Nevertheless, some residents have tried to reshape the spaces to make their temporary home slightly more liveable. They rearrange the beds and benches in their cubicles, and use blankets or sheets to section off small areas for themselves. Others wrap sheets around their bed, offering a fleeting sense of privacy. To bring a modicum of colour to the black-and-white camp alleyways, some drape brightly covered sheets over the black cloth ‘doors’, creating something reminiscent of a streetscape. Each action attempts to create a sense of domesticity within a vast hangar originally intended for large machines. However, the residents are stuck in the paradox of Tempelhof: the need for the building to remain a historically preserved airport, while simultaneously acting as a habitable space for refugees.

For a short period of time, one practice demonstrated the most striking resident influence over camp spaces. This took the form of graffiti strewn across the cubicle wall panels – colourful markings ranging from children’s drawings to religious symbols, national flags and names of hometowns written in different mother tongues. Other scribbles affirmed gratitude to Germany for offering safety and refuge to thousands. The most compelling and aesthetic markings were the elaborate murals exhibiting high levels of artistic skill and intricate detail. The very walls became canvases upon which refugees could express their frustrations, hopes and enduring cultural identities.

Yet, as of April 2016, the practice of graffiti has been banned. Controversial and offensive markings were discovered, as the cultural and political tensions of the residents’ countries of origin were also rendered visible on the wall panels. The camp’s high-profile status provoked fears over both interior conflicts and an exterior press scandal. These fears were justifiable. A minor scuffle in November 2015 became internationally sensationalised, and camp authorities were keen to avoid further exaggerated reports. In a heavily scrutinised site as controversial and iconic as Tempelhof, it is understandable that the authorities would wish to avoid any aggravation of an already precarious situation. However, this has ultimately deprived the residents of one of the few ways they could shape their spaces to a significant extent. In place of the graffiti, stencilled prints of famous Berlin landmarks have been put up by the camp organisers. While they offer elements of colour to the sanitised white walls, they do not provide the same self-made cultural familiarity. In this sense, the prominence of Tempelhof has exacerbated very tangible restrictions imposed on the ways that residents inhabit the camp spaces.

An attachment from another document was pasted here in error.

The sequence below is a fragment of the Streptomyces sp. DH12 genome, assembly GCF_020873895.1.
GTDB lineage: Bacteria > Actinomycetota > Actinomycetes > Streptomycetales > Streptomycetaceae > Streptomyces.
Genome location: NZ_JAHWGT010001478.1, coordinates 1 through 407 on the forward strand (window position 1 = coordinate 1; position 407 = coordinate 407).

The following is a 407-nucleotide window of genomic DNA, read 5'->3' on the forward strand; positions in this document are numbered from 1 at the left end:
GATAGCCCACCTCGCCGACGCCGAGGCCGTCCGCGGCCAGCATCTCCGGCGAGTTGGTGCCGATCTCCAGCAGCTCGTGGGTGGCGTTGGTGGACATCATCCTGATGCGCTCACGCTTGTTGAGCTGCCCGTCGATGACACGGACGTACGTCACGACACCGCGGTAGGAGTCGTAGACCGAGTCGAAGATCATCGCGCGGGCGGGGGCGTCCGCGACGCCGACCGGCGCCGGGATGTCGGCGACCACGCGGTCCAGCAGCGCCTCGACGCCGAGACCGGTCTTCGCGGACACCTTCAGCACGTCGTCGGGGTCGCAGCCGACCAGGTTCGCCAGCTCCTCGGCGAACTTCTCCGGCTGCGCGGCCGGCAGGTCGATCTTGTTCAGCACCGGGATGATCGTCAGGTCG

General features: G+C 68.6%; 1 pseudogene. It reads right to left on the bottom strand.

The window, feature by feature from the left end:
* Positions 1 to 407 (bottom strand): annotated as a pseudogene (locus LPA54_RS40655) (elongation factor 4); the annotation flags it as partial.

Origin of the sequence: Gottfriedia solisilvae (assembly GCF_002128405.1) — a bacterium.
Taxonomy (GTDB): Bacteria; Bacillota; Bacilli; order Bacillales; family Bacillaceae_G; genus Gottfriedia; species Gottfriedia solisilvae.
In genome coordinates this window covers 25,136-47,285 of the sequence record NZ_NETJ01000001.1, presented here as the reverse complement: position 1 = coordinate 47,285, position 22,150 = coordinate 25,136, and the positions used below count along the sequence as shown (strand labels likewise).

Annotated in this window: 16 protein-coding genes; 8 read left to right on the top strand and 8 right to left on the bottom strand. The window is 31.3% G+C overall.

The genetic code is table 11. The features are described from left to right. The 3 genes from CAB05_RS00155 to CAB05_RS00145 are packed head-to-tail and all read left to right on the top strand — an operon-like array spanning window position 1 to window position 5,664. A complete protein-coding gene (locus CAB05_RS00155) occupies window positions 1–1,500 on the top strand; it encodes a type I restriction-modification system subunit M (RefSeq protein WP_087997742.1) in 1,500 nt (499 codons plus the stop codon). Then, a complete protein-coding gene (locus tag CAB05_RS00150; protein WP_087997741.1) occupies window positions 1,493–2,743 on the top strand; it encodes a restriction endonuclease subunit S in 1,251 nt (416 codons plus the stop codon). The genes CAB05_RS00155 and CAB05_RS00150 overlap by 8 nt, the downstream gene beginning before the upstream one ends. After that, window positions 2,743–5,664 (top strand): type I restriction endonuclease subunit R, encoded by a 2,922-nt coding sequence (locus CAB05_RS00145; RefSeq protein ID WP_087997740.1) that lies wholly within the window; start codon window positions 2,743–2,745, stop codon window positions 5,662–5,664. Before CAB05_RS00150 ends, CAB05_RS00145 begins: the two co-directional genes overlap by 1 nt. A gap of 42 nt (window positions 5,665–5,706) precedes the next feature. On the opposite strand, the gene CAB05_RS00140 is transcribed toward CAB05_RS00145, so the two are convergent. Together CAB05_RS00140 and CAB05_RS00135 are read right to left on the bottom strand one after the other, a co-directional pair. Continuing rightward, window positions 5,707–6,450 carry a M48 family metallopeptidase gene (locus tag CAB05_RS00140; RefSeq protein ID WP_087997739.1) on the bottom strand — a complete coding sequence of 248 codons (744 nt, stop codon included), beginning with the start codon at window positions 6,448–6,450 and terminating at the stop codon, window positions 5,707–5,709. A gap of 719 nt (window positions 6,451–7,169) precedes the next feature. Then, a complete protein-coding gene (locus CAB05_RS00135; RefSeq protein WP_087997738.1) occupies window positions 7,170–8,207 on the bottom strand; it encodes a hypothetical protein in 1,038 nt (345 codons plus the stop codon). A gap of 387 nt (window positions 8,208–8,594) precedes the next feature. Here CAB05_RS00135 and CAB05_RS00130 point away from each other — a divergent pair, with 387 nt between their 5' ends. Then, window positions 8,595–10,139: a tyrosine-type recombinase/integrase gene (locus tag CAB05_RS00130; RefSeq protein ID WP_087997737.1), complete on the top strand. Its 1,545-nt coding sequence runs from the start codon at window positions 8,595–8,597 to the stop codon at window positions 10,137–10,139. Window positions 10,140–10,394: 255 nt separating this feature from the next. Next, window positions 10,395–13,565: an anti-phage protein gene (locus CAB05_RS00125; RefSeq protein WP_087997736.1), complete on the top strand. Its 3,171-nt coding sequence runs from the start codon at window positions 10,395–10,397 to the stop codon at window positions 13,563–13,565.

Using buildings

There is potential to take advantage of the opportunities that certain sites present, either to better integrate refugees in host cities or to encourage positive interactions between refugees and the host city. In such sites, architecture can become another tool to tackle the conflicts caused by the current refugee situation. Famous historical monuments, however, clearly present significant barriers to conversion into liveable spaces for refugees. Tempelhof may seem a unique case but it should rather be seen as part of an emerging type of camp, established in re-appropriated structures in the centre of European cities. In Paris there is the Humanitarian Centre situated in a former train depot in the 18th arrondissement, while in Athens the Eleonas camp was erected in a former industrial estate. Although these perhaps avoid the heritage issues that are present at Tempelhof, each structure nonetheless presents specific socio-political and physical characteristics that will shape the potential for residents to inhabit the camp, and influence the relationships between the camp residents and the citizens of the host city.

 

Toby Parsloe toby.parsloe@cantab.net
PhD candidate, Centre for Urban Conflicts Research, Department of Architecture, University of Cambridge www.arct.cam.ac.uk

FMR 55
June 2017